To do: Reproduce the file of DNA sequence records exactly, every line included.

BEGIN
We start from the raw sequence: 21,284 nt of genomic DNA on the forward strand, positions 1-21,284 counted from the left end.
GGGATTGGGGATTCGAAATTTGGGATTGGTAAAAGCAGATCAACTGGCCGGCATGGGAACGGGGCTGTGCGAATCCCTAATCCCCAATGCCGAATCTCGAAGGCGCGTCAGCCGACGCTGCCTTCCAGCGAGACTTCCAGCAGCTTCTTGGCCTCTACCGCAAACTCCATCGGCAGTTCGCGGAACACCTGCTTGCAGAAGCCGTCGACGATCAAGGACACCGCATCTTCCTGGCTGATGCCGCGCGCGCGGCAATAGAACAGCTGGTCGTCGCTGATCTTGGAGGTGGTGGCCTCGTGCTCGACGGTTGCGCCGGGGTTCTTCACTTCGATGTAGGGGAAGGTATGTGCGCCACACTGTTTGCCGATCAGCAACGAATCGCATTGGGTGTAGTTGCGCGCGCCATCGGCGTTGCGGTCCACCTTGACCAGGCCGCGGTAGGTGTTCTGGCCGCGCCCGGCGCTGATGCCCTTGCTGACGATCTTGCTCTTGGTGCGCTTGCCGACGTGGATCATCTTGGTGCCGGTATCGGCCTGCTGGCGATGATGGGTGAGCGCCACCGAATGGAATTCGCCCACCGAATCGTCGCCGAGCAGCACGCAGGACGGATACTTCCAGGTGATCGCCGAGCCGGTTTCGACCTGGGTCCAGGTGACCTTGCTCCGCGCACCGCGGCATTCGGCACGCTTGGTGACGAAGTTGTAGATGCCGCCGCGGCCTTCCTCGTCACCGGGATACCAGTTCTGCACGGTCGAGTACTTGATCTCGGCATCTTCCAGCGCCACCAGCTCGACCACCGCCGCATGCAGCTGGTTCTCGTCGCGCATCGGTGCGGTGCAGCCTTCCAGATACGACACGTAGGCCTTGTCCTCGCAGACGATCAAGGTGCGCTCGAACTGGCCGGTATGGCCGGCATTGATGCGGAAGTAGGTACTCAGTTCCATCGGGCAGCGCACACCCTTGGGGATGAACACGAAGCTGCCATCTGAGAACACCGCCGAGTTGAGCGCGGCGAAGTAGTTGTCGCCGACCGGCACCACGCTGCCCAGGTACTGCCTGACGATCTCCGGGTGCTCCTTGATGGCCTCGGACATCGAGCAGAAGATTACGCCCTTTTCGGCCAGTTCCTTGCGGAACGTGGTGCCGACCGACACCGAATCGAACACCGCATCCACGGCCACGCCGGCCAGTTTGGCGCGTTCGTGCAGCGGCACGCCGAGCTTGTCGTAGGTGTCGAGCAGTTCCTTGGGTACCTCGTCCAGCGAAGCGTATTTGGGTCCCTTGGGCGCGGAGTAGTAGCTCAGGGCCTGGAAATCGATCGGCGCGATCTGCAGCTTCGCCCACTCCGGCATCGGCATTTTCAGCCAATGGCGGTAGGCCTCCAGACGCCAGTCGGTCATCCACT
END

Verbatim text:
We start from the raw sequence: 21,284 nt of genomic DNA on the forward strand, positions 1-21,284 counted from the left end.
GGGATTGGGGATTCGAAATTTGGGATTGGTAAAAGCAGATCAACTGGCCGGCATGGGAACGGGGCTGTGCGAATCCCTAATCCCCAATGCCGAATCTCGAAGGCGCGTCAGCCGACGCTGCCTTCCAGCGAGACTTCCAGCAGCTTCTTGGCCTCTACCGCAAACTCCATCGGCAGTTCGCGGAACACCTGCTTGCAGAAGCCGTCGACGATCAAGGACACCGCATCTTCCTGGCTGATGCCGCGCGCGCGGCAATAGAACAGCTGGTCGTCGCTGATCTTGGAGGTGGTGGCCTCGTGCTCGACGGTTGCGCCGGGGTTCTTCACTTCGATGTAGGGGAAGGTATGTGCGCCACACTGTTTGCCGATCAGCAACGAATCGCATTGGGTGTAGTTGCGCGCGCCATCGGCGTTGCGGTCCACCTTGACCAGGCCGCGGTAGGTGTTCTGGCCGCGCCCGGCGCTGATGCCCTTGCTGACGATCTTGCTCTTGGTGCGCTTGCCGACGTGGATCATCTTGGTGCCGGTATCGGCCTGCTGGCGATGATGGGTGAGCGCCACCGAATGGAATTCGCCCACCGAATCGTCGCCGAGCAGCACGCAGGACGGATACTTCCAGGTGATCGCCGAGCCGGTTTCGACCTGGGTCCAGGTGACCTTGCTCCGCGCACCGCGGCATTCGGCACGCTTGGTGACGAAGTTGTAGATGCCGCCGCGGCCTTCCTCGTCACCGGGATACCAGTTCTGCACGGTCGAGTACTTGATCTCGGCATCTTCCAGCGCCACCAGCTCGACCACCGCCGCATGCAGCTGGTTCTCGTCGCGCATCGGTGCGGTGCAGCCTTCCAGATACGACACGTAGGCCTTGTCCTCGCAGACGATCAAGGTGCGCTCGAACTGGCCGGTATGGCCGGCATTGATGCGGAAGTAGGTACTCAGTTCCATCGGGCAGCGCACACCCTTGGGGATGAACACGAAGCTGCCATCTGAGAACACCGCCGAGTTGAGCGCGGCGAAGTAGTTGTCGCCGACCGGCACCACGCTGCCCAGGTACTGCCTGACGATCTCCGGGTGCTCCTTGATGGCCTCGGACATCGAGCAGAAGATTACGCCCTTTTCGGCCAGTTCCTTGCGGAACGTGGTGCCGACCGACACCGAATCGAACACCGCATCCACGGCCACGCCGGCCAGTTTGGCGCGTTCGTGCAGCGGCACGCCGAGCTTGTCGTAGGTGTCGAGCAGTTCCTTGGGTACCTCGTCCAGCGAAGCGTATTTGGGTCCCTTGGGCGCGGAGTAGTAGCTCAGGGCCTGGAAATCGATCGGCGCGATCTGCAGCTTCGCCCACTCCGGCATCGGCATTTTCAGCCAATGGCGGTAGGCCTCCAGACGCCAGTCGGTCATCCACT